Swiss Farms Vs. Wawa

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Swiss Farms Vs. Wawa

EAST GOSHEN, Pa. -- Next month, Chester County's second Swiss Farms drive-thru grocery store is scheduled to open across the street from the local Wawa, and it is causing many customers to rethink their usual convenience stops, The Philadelphia Inquirer reported.

Ronnie Braverman told the paper he is excited that he can soon pick up milk at the barn- and silo-shaped drive-thru grocery store, even though he's used to going to the Wawa next door out of "convenience and habit."

Braverman stops at Wawa daily for a paper, coffee and sometimes milk on the way home from work. Most of the time, he encounters someone he knows, he said. "It's almost like a ritual," Braverman, 40, told the Inquirer.

For zoning reasons, the East Goshen Swiss Farms sports a green roof instead of its traditional red, but the company told the paper customers like Braverman will still recognize it and opt to shop from their cars.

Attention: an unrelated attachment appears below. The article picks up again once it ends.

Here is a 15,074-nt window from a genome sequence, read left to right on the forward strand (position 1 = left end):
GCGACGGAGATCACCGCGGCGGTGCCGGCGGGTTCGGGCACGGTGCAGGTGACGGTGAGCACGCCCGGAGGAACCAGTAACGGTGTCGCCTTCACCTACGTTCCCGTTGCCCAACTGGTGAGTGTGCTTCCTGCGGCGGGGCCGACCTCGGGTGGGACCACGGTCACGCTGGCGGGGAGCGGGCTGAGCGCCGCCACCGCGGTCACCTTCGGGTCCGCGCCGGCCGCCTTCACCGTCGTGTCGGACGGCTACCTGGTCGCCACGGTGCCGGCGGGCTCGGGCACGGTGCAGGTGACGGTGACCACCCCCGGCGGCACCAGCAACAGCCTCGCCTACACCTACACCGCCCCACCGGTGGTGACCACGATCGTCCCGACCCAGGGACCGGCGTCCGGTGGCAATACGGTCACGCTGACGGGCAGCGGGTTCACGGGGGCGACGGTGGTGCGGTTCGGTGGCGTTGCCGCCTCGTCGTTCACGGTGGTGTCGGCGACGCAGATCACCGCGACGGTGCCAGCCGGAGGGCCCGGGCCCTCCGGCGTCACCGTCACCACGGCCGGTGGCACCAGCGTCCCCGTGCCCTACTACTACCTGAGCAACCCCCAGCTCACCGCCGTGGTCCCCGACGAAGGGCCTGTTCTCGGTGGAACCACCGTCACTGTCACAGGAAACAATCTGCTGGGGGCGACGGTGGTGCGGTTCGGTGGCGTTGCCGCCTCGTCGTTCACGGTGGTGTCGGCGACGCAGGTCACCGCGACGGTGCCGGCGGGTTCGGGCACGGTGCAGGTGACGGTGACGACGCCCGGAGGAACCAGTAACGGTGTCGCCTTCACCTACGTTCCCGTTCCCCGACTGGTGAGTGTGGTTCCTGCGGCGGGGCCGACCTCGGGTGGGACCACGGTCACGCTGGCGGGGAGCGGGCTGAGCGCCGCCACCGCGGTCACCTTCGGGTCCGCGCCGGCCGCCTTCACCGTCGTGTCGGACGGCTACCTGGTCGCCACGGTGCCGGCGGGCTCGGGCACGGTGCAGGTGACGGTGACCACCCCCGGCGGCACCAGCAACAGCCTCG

Swiss Farms director of operations Rob Coldwell explained its choice of the location: "You can't run from the 800-pound-gorilla, and that's what Wawa is," he told the paper.

Swiss Farms focuses on milk, bread, egg and other products that customers need for fill-in shopping. While Wawa also sells these products, Coldwell and CEO Ed Costantini noted that the two brands had coexisted within walking distance in Delco, Pa. In addition, they told the paper that Wawa, which often focuses on gasoline and consumables, has a different market.

The Swiss Farms store will also offer fresh Italian food, prepared by Ristorante Primavera of Wayne, Pa.

For customers like Braverman, they will have more options.

"It all depends what I need," Braverman told the paper, adding that he'll stop at Swiss Farms for milk, but not for a hotter beverage. "You can't get out of the car, and I don't like other people making my coffee," he said.

Richard George, a professor of food marketing at St. Joseph's University, said the companies can exist together.

"I think Swiss Farms can slide underneath the radar," George said, adding that a smaller organization could adjust quicker to changes in the market.